NEW YORK (Reuters) - Oil prices rose to two-week highs on Thursday, boosted by data showing a surprise draw in U.S. crude inventories and also by a drop in the dollar.
West Texas Intermediate (WTI) crude CLc1 futures rose $1.09, or about 1.8 percent, to settle at $62.77 a barrel. U.S. crude traded between $60.75 and $63.09, its highest since Feb. 7.
Brent crude LCOc1 futures rose 97 cents to settle up about 1.5 percent at $66.39 a barrel. It hit a two-week peak at $66.56.
U.S. crude inventories USOILC=ECI unexpectedly fell 1.6 million barrels last week as net imports dropped to a record low and exports surged, while inventories declined further at the key storage hub in Cushing, Oklahoma, according to data from the Energy Information Administration (EIA).
Crude inventories had been forecast to rise 1.8 million barrels, as stocks seasonally increase when refineries cut intake to conduct maintenance.
“Weekly EIA data was particularly supportive to WTI considering U.S. and Cushing draws, a boost in crude exports above 2 million bpd and flat crude production,” said Anthony Headrick, energy market analyst at CHS Hedging LLC in Inver Grove Heights, Minnesota.
Crude stocks at the Cushing, Oklahoma, delivery hub for U.S. futures USOICC=ECI fell 2.7 million barrels last week, the ninth straight week of drawdowns, the EIA said.
“The reason that the inventories continue to drop at Cushing is because the market remains backwardated and therefore it’s uneconomical to be storing crude,” said Andrew Lipow, president of Lipow Oil Associates in Houston, Texas.
In a market structure called backwardation, prompt crude prices are higher than forward prices, discouraging storage.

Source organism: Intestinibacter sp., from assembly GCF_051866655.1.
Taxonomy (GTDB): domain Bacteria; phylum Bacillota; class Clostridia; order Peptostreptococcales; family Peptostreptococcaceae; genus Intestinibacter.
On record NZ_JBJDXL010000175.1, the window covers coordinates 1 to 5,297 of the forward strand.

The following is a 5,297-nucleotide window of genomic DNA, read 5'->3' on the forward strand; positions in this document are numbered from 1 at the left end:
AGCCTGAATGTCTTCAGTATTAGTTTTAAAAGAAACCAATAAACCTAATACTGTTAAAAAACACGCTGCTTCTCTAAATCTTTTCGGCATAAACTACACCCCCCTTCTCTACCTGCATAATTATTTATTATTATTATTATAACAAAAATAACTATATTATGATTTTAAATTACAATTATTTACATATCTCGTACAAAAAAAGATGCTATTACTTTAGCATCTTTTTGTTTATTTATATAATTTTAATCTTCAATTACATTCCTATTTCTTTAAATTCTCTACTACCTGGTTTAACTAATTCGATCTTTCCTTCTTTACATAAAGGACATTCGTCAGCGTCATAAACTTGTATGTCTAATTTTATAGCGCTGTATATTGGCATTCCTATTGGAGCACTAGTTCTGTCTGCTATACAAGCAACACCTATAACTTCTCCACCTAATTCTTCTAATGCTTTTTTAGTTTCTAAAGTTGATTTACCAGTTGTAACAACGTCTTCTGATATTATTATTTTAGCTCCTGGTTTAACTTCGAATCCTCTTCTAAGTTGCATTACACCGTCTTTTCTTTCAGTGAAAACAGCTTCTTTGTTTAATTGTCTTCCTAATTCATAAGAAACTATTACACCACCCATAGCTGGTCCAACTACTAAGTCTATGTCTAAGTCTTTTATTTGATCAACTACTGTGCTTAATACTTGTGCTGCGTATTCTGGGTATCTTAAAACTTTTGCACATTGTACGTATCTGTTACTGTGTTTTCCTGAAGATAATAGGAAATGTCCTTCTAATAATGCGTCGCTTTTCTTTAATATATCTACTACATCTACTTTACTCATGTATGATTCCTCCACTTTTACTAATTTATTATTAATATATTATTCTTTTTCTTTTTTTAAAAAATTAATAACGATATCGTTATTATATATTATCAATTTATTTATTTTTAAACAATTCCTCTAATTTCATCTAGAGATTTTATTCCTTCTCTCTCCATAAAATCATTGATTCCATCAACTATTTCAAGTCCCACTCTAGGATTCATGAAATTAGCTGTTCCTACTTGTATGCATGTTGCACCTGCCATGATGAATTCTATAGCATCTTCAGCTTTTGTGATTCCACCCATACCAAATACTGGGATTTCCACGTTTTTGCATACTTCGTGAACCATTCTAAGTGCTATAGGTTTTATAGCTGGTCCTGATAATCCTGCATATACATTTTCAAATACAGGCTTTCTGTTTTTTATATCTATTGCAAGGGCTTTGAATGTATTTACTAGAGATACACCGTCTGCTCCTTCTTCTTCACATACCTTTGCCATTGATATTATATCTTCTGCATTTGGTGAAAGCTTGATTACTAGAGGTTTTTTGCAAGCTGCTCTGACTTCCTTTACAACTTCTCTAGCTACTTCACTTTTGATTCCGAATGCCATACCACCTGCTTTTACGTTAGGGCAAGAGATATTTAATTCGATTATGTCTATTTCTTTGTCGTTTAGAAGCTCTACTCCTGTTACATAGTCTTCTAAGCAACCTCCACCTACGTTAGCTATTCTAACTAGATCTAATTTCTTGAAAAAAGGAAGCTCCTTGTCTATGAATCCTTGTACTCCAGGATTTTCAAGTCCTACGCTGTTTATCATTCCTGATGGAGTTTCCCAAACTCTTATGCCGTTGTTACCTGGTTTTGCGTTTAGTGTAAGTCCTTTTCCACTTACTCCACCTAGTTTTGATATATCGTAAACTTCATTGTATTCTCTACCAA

“It makes more sense to liquidate your on-hand inventories,” Lipow said.
U.S. net crude imports USOICI=ECI fell 1.6 million barrels per day to just below 5 million bpd last week, the lowest level since the EIA started recording the data in 2001.
Exports of U.S. crude jumped to just above 2 million bpd, close to a record 2.1 million hit in October. That helped push net imports to the lowest level on record.
The Louisiana Offshore Oil Port (LOOP), the largest privately owned crude terminal in the United States, completed the first very large crude carrier (VLCC) crude oil loading operation at its deepwater port, the company said on Sunday. The supertankers can ship about 2 million barrels of oil.
Oil prices were also supported as the dollar .DXY declined from an eight-day peak. A weaker dollar makes oil and other dollar-denominated commodities cheaper for holders of other currencies.
The correlation between moves in the oil price and the dollar has strengthened in recent weeks, as investors increasingly sell other assets to buy the U.S. currency on expectations of a faster pace of rate rises.
Additional reporting by Henning Gloystein in Singapore and Amanda Cooper in London; Editing by Marguerita Choy and David Gregorio